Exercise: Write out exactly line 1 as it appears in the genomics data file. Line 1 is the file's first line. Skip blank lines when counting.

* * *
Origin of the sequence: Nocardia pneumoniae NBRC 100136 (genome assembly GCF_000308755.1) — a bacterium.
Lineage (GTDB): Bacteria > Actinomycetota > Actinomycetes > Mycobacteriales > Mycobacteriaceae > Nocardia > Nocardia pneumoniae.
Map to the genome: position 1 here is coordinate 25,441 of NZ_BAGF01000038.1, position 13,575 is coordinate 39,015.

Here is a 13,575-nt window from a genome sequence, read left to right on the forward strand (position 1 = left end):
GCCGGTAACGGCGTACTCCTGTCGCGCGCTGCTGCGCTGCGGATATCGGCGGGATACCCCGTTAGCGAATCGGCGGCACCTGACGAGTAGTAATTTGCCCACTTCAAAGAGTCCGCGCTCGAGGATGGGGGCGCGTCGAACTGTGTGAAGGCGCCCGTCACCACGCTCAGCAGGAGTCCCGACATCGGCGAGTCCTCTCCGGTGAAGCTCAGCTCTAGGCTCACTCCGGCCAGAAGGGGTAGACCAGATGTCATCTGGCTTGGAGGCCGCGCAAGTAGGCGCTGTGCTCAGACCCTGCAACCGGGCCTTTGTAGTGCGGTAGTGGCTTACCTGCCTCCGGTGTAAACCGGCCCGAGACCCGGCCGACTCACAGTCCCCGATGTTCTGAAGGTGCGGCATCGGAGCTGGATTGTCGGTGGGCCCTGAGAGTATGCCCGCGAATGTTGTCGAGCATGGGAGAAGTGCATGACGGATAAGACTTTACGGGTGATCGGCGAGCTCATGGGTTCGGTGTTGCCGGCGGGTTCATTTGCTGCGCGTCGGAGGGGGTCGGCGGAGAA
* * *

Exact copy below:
Origin of the sequence: Nocardia pneumoniae NBRC 100136 (genome assembly GCF_000308755.1) — a bacterium.